The UK government has issued a timely reminder of the strict drug laws in place and very much enforced in China, and the harsh punishments meted out to those who break them. Here are a few takeaways from it.
China has a zero tolerance to drugs
There are severe penalties for drug-related offenses including the death penalty
There have been increasing incidences of police raids on bars, clubs and private homes
Chinese police undertake random drug testing including on entry to the country*
Last year, 33 Brits faced detention, a fine, deportation or all three for drug-related incidents
*People who may be stuck outside China in a country where drugs are legal and think it is okay to partake – you’d be taking an ill-advised risk.
“I only take drugs at home so won't get caught.”
Chinese police act on information given by others about possible drug users. Police do raid homes looking for drugs and test residents for drug use.
“I only take drugs outside of China, so it’s not an issue.”
Police drug tests can detect if you have taken drugs within the previous three months. Testing positive in China, no matter in which country you took drugs, is against the law.
“I don’t take drugs but my friends do when they come over.”
If other people are proven to have taken drugs in your home, you are likely to face criminal charges for accommodating others to take drugs. You could face three years or more in prison.
What Happens If You Are Detained
The following is a typical sequence of events for what can be expected if detained:
Taken from location (home, office, bar, club) to police station.
Can be detained for questioning for up to 24 hours while police conduct initial investigation.
Either released, given administrative detention or considered for criminal charges – all with possible fines imposed.
If administrative detention is imposed, the period varies; usually between three and 15 days.
There can be conditions upon release. Again, these vary case to case – from release, release with fine imposed, to deportation.
In the case of deportation, foreign nationals are unlikely to be given a period of time to sort their belongings/affairs out, before being deported.
Either the detained person, their family/friends or employer will be expected to fund their flight back to the UK (or home country). The UK government can help by speaking to a detainee’s family, friends and/or employer in respect to funds, but they cannot provide money from public funds.
Some people are then subject to a five-year travel ban from reentering China.
If criminal charges are brought, it is likely the time in detention could be up to 12 months before a trial date and any verdict handed down.
During administrative and criminal detention, foreign nationals are usually only permitted access to their consular and legal representatives.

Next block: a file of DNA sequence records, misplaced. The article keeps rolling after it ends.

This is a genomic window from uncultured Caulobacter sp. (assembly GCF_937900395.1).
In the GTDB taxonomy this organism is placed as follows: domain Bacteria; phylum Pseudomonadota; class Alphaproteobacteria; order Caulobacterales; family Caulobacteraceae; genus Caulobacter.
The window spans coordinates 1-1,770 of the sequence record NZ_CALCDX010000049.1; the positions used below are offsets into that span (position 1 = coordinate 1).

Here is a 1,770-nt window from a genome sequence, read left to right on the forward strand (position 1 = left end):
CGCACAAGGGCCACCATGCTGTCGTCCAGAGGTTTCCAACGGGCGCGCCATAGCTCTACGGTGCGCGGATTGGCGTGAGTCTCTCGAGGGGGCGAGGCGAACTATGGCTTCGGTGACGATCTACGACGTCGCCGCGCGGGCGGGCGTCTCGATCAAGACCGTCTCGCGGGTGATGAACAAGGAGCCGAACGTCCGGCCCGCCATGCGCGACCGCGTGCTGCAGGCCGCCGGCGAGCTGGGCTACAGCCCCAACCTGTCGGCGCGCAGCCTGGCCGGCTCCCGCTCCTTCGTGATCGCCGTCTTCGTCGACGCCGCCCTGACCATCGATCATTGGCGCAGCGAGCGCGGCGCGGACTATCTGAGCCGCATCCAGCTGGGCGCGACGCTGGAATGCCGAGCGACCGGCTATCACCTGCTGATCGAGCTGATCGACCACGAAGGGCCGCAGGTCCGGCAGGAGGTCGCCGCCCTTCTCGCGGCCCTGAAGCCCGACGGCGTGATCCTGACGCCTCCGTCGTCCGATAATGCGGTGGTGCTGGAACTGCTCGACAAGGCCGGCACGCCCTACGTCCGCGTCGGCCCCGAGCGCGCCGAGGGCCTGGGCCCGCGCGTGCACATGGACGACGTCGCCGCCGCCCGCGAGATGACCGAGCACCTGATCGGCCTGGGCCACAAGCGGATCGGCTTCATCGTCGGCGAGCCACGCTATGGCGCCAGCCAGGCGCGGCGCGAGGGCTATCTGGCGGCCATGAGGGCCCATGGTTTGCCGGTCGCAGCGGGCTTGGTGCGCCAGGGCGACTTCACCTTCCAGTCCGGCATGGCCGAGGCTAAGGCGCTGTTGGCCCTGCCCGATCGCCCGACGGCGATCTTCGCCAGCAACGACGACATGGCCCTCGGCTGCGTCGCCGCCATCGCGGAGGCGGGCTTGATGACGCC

What the British Consulate or Embassy Can Do If You are Detained
Once again, we cannot stress strongly enough that the best thing you can do is not do drugs. But, should you be caught and detained, here is what the UK government can do for you.
The police will ask foreign nationals if they would like their consulate or embassy informed of their detention, and if they would like them to contact them.
In the case of British people, consular staff will contact detainees as soon as possible after being officially notified of the detention, and visit them if they’d like them to. If a British person is detained for a longer period, consular staff will visit them on a regular basis (in most cases once a month).
They will tell the detainee’s family and friends they’ve been arrested/detained, if they want them to – they can also help a detainee understand the benefits of contacting their family if they are initially unsure. They can then pass on messages to and from family/friends.
Consular staff can give detainees information about the Chinese legal system, explain the prison system, mail and censorship, privileges and how to access medical services. They cannot give legal advice but can provide detainees with a list of English speaking lawyers in China.
Put them in touch with a prisoners’ welfare charity called Prisoners Abroad.
Please note, the UK government are limited in what support and advice they are able to give British nationals who also hold Chinese citizenship. Click here for more.
Additionally, anyone entering China with dual nationality (neither of which is Chinese), and requires Consular support (such as in the event of detention and arrest) may be restricted to seeking Consular support from the country related to the passport they entered China on.
Some Useful Links
Includes an outline of what the UK government can and can’t do if you are detained, with further specific guidance for China. Click here for more.
The latest information on visiting and living in over 225 countries (including China!). Includes advice on entry requirements, local laws and customs and much more. Create a subscription to get email alerts when advice changes. During a crisis, such as a natural disaster, these pages are updated first. Click here for more.
Includes a range of advice from accessing healthcare, finding English speaking lawyers to how to vote while abroad. Click here for more.
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This UK Consular channel keeps you up to date with their latest news and current trends in China which may affect British people.
[Cover image via Unsplash]